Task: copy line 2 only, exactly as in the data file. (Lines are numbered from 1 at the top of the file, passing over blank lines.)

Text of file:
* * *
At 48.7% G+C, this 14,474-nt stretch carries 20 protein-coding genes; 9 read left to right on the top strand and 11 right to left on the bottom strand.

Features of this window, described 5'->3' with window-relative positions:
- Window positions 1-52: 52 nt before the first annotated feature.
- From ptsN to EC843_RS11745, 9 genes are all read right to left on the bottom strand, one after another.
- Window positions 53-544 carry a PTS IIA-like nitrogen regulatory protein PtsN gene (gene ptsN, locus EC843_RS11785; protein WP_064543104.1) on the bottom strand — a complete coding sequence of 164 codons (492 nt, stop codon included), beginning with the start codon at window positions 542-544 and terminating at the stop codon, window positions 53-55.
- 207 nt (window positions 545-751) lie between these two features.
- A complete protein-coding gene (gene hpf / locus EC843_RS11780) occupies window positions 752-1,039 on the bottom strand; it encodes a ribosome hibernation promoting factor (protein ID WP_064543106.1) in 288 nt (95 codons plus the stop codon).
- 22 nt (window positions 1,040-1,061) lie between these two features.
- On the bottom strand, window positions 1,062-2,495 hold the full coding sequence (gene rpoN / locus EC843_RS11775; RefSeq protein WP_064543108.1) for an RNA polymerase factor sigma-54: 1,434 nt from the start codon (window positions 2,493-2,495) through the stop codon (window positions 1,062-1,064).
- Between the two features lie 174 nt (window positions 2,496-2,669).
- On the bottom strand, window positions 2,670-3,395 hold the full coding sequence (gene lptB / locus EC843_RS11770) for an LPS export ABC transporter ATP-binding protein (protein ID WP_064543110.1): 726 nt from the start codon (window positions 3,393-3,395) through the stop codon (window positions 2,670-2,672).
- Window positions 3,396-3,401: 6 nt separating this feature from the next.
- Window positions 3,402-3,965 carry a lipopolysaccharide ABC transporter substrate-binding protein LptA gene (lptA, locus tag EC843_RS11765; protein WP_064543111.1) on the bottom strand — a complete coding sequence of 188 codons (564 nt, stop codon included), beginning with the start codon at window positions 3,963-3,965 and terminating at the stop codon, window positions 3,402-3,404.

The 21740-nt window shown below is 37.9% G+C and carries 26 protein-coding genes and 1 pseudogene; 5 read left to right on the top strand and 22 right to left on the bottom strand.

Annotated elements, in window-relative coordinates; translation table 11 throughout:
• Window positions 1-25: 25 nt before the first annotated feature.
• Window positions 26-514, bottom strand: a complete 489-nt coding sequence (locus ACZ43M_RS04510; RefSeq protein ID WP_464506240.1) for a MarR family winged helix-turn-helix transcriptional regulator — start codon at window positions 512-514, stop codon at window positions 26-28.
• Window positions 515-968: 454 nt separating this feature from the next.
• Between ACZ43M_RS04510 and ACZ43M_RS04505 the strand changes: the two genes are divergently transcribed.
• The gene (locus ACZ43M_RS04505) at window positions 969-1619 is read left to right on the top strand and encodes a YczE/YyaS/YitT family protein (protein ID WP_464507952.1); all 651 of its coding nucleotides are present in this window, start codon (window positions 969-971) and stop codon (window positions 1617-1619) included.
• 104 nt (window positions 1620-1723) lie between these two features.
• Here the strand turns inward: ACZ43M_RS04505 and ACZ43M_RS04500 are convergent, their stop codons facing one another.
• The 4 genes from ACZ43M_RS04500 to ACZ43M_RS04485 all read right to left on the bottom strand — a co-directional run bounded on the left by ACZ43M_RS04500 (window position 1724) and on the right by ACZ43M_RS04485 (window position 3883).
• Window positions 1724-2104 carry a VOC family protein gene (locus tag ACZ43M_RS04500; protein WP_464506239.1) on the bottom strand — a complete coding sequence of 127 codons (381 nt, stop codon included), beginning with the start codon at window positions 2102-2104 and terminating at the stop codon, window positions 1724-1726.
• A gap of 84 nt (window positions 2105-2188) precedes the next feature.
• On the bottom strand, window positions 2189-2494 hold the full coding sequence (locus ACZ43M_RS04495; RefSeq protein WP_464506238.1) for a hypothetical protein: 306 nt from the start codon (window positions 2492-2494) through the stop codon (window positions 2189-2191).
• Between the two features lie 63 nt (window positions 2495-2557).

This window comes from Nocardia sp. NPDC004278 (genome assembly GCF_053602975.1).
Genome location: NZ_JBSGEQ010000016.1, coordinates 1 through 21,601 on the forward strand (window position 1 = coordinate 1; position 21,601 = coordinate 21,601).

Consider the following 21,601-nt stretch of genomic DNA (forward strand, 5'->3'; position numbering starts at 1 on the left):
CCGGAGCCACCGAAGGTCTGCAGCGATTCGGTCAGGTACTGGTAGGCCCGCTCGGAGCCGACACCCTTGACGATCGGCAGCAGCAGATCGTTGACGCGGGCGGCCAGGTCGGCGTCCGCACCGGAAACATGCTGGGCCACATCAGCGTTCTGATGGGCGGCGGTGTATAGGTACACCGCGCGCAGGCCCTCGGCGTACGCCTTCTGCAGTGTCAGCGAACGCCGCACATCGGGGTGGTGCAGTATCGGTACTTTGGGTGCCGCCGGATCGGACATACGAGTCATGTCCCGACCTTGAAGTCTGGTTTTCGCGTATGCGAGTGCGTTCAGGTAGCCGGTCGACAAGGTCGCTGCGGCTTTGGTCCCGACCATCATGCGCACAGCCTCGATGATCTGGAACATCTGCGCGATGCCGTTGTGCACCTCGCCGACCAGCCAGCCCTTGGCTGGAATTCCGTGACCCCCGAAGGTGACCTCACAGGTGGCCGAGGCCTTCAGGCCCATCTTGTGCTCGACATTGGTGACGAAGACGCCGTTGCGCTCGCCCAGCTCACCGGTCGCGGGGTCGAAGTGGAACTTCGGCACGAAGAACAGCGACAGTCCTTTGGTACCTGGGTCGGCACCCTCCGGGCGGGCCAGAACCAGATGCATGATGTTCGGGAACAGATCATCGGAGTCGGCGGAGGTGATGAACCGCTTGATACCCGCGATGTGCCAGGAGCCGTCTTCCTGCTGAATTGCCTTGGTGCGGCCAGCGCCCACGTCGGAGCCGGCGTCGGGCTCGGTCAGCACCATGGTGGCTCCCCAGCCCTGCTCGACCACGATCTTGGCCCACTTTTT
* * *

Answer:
Features of this window, described 5'->3' with window-relative positions: